A 27-year old East Meadow woman died after sustaining serious injuries related to a parachuting accident in Massachusetts on June 2.
Alexis Zayas was skydiving at Jumptown Skydiving in Orange, MA., when she “veered off course” and collided with a barn, according to the office of the Northwestern district attorney.
“My daughter has been described as a free spirit since she was born,” said Zayas’s mother Ava Jacobs, recalling the photo taken at her daughter’s first skydiving trip. “I remember the look on her face. It was just the most exuberant, joyous thing,” she said. “I didn’t realize she was giving the world the finger,” Jacobs added with a laugh, noting that her daughter had posed with both middle fingers up.
Recently, many of Zayas’s friends share photos and memories on social media with the hash tag “livelikeAlexis.” “She’s got my philosophy on life,” Jacobs said. “If someone invites you to do something, you go. Human opportunities don’t wait.”
Zayas had completed 15 tandem jumps and three solo jumps prior to skydiving on June 2. Jacobs went with her on the trip and said that she saw her daughter jump out of the plane and, seconds later, saw a parachute drift off in another direction, not realizing it belonged to Zayas. At the time, Jacobs thought that her daughter completed the jump, but later found out what had happened.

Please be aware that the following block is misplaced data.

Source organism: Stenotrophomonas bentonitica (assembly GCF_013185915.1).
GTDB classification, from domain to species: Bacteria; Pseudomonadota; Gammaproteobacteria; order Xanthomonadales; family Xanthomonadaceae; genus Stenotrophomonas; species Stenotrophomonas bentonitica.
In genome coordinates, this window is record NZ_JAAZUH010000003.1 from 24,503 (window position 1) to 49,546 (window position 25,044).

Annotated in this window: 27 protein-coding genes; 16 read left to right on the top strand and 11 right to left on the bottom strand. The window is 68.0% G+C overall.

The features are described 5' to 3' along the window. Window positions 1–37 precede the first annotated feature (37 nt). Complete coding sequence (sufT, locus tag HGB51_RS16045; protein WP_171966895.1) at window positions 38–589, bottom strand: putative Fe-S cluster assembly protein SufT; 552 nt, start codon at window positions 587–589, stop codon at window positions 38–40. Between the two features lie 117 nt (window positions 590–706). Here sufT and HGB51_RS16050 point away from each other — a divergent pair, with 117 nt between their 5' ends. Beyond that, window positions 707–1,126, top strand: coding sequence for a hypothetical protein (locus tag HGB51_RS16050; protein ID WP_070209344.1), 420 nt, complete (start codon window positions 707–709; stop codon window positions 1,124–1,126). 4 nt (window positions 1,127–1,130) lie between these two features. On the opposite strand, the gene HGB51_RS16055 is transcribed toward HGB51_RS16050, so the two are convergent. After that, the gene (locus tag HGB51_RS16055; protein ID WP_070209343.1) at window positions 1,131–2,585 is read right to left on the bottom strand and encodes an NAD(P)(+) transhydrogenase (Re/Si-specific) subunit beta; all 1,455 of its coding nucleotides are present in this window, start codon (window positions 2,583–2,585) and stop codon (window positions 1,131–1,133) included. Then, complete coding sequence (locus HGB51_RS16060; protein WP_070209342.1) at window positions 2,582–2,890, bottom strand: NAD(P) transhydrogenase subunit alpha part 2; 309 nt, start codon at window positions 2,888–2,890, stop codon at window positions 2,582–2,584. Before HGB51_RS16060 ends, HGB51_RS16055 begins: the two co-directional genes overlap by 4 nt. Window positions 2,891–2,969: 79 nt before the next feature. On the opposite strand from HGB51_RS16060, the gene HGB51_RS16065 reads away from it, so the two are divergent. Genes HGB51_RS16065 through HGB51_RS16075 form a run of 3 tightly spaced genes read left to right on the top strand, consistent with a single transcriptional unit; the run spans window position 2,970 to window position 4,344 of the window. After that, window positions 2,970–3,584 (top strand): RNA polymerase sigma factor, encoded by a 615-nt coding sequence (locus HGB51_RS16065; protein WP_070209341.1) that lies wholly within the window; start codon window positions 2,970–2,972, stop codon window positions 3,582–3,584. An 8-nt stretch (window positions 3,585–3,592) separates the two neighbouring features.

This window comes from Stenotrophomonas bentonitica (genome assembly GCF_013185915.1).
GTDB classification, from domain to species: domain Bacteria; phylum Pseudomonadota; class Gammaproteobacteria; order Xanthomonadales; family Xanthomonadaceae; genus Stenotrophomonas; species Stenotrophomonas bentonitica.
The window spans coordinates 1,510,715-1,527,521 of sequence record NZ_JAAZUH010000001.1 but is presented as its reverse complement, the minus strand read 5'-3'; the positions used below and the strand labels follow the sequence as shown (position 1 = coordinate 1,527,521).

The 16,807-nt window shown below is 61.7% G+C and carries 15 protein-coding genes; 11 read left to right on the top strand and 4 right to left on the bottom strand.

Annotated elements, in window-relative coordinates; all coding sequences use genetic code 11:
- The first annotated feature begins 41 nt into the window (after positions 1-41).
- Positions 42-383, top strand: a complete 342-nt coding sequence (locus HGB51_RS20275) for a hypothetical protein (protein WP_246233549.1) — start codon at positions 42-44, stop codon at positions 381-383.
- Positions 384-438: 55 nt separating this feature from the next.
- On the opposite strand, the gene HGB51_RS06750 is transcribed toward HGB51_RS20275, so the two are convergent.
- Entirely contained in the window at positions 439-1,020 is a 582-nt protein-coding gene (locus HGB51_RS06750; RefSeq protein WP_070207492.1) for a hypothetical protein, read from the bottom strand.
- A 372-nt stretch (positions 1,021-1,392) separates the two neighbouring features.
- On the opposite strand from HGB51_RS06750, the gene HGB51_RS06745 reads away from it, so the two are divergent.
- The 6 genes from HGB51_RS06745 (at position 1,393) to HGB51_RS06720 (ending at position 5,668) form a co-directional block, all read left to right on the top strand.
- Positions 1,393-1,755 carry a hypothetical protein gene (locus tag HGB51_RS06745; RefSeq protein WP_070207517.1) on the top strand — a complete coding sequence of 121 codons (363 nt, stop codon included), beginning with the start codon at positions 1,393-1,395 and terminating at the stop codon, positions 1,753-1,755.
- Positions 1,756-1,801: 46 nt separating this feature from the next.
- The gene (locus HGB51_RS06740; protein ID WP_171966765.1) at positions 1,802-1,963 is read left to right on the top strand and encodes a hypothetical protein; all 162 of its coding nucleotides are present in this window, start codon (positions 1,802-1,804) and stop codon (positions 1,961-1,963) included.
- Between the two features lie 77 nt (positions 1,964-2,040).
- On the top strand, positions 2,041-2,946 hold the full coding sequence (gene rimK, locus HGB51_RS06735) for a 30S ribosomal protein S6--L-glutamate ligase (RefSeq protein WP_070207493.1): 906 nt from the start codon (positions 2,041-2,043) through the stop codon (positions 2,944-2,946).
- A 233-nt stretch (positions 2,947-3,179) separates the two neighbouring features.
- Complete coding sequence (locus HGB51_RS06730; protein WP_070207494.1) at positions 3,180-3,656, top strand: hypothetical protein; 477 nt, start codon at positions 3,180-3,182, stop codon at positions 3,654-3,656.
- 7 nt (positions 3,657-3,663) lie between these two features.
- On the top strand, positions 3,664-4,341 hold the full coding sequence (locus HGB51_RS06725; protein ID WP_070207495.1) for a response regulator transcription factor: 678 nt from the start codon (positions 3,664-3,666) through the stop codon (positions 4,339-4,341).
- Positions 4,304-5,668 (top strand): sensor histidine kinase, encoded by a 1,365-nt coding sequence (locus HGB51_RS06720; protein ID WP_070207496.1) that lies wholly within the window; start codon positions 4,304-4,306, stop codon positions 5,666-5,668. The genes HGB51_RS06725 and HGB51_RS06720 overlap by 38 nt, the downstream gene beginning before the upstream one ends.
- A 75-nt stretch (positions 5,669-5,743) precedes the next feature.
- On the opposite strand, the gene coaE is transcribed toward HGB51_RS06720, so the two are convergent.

After the accident, Zayas was rushed to Athol Memorial Hospital in Athol, then UMass Memorial Medical Center in Worcester, where she died on June 4.
A spokesman from Jumptown Skydiving, who preferred to remain anonymous, said that this is the first case of its kind at the skydiving company, which has been in operations since 1959. The Orange Police Department and Massachusetts State Police are currently investigating the case.
Zayas, who was born on March 26, 1991, had completed her police academy test and was working to become a special victims cop working with abused woman and children. In the interim, she was working as a swim instructor at Safe-T-Swim and a respite caregiver.
“She’s just got such a caring, giving nature,” her mother said, adding that she donated her hair to Locks for Love as a child, always encourages her friends to donate blood, worked as the lifeguard at neighborhood children’s parties and has dedicated her life to charitable causes.
Zayas’s brothers Daniel, 22, and Matthew, 24, were her closest friends, her mother said, adding that Zayas had their names tattooed against her ankles because she saw herself as their protector.
There was a memorial service for Zayas at Temple Emanu-El in East Meadow on Wednesday at 3 p.m., at which her friends and family shared memories and commemorated her legacy.